- Modified citrus pectin
- Pectinic acid
For Patients & Caregivers
Tell your healthcare providers about any dietary supplements you’re taking, such as herbs, vitamins, minerals, and natural or home remedies. This will help them manage your care and keep you safe.
How It Works
Data on whether pectin can help various conditions are preliminary, and more studies are needed.
Pectin is a soluble fiber present in most plants, but concentrated in the peel and pulp of citrus fruits such as lemons, oranges, and grapefruits, as well as apples. Modified Citrus Pectin (MCP) is obtained by changing pectin so it may be better absorbed by the body.
Lab studies suggest pectin and MCP have various properties, but human studies are limited. Preliminary data suggest pectin and MCP may be helpful for treating diarrhea and lowering cholesterol. Pectin causes side effects such as abdominal cramps and diarrhea, and may interfere with the absorption of some types of supplements.
Preliminary data suggest pectin may be helpful in treating diarrhea in children with persistent diarrhea.
Diets supplemented with fiber can benefit patients with high blood cholesterol.
Although pectin has been promoted for reducing colon cancer risk and damage from radiation therapy, there is insufficient evidence to support these uses. In a small nonrandomized study, MCP increased the doubling time of prostate-specific antigen in patients with prostate cancer, but more studies are needed.
Do Not Take If
For Healthcare Professionals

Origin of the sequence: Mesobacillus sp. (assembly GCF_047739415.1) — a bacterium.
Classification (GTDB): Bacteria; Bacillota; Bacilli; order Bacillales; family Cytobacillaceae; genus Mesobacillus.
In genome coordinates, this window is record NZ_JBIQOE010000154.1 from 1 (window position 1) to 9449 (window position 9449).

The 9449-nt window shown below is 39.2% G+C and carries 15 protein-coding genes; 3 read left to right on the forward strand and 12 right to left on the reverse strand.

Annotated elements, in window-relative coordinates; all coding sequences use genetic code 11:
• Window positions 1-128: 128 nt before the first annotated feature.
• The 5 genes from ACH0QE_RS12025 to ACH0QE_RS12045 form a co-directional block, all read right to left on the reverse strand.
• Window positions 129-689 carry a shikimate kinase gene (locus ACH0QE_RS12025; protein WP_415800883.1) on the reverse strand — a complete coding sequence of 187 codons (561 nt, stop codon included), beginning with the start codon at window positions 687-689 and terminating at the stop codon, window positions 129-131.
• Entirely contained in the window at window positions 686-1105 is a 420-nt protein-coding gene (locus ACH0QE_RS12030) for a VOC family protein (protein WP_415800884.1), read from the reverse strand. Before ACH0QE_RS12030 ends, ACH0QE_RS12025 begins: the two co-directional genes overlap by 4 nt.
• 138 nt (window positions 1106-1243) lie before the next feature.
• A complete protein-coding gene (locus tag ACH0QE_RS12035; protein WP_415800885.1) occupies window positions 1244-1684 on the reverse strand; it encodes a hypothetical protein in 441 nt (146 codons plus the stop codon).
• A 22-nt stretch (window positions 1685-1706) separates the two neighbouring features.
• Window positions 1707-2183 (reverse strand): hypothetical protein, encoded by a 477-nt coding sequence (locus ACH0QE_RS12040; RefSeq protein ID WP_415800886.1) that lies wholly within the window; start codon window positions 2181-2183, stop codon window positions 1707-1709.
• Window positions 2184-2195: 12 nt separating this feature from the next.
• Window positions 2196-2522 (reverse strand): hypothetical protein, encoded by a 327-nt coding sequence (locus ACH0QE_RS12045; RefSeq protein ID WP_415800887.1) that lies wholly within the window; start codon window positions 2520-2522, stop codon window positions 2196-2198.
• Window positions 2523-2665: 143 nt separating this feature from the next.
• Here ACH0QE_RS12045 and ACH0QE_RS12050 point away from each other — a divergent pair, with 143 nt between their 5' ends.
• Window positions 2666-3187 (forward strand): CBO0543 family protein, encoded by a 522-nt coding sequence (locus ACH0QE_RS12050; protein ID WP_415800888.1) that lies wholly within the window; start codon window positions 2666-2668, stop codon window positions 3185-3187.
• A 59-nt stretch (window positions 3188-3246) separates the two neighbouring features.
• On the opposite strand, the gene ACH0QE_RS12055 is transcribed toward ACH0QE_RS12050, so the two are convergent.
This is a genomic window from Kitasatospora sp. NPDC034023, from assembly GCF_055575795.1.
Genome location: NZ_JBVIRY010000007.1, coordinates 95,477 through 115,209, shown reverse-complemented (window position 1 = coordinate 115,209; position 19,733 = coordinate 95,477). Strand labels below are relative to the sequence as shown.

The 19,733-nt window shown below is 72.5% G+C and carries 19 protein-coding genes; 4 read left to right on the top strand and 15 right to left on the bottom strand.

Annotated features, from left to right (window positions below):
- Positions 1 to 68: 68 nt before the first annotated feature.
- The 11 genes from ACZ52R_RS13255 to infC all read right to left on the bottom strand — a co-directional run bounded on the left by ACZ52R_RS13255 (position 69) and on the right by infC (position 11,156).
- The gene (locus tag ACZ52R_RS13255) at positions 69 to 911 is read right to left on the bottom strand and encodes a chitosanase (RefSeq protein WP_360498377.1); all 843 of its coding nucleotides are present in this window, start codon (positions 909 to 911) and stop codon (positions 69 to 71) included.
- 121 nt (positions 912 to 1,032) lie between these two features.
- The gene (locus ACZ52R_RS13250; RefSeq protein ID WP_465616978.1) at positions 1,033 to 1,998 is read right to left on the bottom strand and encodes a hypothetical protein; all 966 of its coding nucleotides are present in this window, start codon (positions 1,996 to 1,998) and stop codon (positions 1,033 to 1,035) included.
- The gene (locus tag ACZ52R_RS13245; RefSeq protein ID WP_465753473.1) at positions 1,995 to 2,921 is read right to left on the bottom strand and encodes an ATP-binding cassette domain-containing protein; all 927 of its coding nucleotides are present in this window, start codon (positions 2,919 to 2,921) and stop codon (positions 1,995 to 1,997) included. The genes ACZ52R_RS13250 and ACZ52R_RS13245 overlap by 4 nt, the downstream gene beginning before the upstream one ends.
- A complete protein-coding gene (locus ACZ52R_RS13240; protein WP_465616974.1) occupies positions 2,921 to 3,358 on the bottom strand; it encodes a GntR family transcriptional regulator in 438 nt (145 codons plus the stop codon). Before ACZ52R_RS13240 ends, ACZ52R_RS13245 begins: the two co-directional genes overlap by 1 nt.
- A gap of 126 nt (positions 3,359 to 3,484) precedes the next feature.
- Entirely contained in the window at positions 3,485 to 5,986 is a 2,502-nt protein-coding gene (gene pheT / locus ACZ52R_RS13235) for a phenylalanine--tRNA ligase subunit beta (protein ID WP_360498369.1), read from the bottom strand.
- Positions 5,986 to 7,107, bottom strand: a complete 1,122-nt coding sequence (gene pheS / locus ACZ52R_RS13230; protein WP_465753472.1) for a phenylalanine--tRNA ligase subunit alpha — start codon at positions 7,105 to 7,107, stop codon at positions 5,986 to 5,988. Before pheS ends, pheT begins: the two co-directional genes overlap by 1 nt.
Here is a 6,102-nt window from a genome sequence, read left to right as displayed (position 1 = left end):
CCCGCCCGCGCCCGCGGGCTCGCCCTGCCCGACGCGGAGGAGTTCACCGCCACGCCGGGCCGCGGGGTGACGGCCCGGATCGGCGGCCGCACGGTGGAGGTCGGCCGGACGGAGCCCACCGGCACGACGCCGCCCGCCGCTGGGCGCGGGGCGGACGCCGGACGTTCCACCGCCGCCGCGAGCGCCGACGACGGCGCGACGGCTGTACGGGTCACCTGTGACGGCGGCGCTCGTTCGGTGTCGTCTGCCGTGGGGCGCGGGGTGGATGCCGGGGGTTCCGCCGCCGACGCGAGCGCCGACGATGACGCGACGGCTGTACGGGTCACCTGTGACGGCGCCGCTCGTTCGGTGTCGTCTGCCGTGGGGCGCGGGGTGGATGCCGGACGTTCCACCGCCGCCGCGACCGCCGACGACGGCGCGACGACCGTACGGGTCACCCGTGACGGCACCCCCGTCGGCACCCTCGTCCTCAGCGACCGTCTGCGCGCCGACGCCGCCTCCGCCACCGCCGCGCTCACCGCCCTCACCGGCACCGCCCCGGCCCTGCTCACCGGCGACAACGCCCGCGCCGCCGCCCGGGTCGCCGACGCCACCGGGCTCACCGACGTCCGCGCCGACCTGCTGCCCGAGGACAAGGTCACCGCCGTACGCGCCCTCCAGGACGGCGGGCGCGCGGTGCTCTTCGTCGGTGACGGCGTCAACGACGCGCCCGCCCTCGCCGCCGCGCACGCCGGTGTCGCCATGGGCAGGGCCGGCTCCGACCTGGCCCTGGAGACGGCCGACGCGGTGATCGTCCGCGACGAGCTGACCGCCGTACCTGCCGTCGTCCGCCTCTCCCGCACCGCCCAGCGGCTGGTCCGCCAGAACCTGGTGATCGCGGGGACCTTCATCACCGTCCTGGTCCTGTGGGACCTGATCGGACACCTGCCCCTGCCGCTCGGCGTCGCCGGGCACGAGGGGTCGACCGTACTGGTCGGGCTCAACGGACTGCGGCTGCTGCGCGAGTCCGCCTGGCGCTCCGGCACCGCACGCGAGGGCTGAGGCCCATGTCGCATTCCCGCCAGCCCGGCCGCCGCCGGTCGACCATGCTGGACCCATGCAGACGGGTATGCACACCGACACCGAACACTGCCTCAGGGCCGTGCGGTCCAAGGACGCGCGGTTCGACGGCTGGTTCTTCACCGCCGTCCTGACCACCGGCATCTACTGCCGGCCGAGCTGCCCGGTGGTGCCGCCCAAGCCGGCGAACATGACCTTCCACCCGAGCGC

Pectin is a soluble fiber rich in galactoside residues. It is present in most plants, but is concentrated in the peel and pulp of citrus fruits and apples. Pectin is used as a gelling agent in food. It is also used as a remedy for diarrhea, to lower cholesterol, or to improve satiety. Modified Citrus Pectin (MCP) is an altered form of pectin that has shorter carbohydrate chains and is claimed to be better absorbed by the body.
Preclinical studies suggest inhibitory effects with pectin in colon (1) (2), breast (3), liver (13), and lung (16) cancer cell lines. Preliminary clinical data suggest that pectin is beneficial in treating diarrhea (4) and reducing levels of toxic heavy metals (14). Pectin may also be helpful for hypercholesterolemia (5), but one study showed that source and type of pectin influences its activity (15). Another study also demonstrated that different types pectin are varied in their properties and may affect appetite and energy intake differently (17).
Pectin has been promoted for reducing colon cancer risk and damage from radiation therapy, but there is insufficient scientific evidence to support these uses. In a small nonrandomized study, MCP increased the doubling time of prostate-specific antigen in patients with prostate cancer (6).
Mechanism of Action
Pectin-induced apoptosis in adenocarcinoma cells in vitro via caspase-3 activity resulting in DNA degradation (1). Modified Citrus Pectin (MCP) acts as a ligand for galectin-3, which plays a major role in tumor formation and progression (7) (8). In vivo, binding of MCP to galectin-3 inhibited tumor growth, angiogenesis, and metastasis (9). In a pilot study in men with prostate cancer, MCP increased PSA doubling time, presumably by binding galectin-3 (6).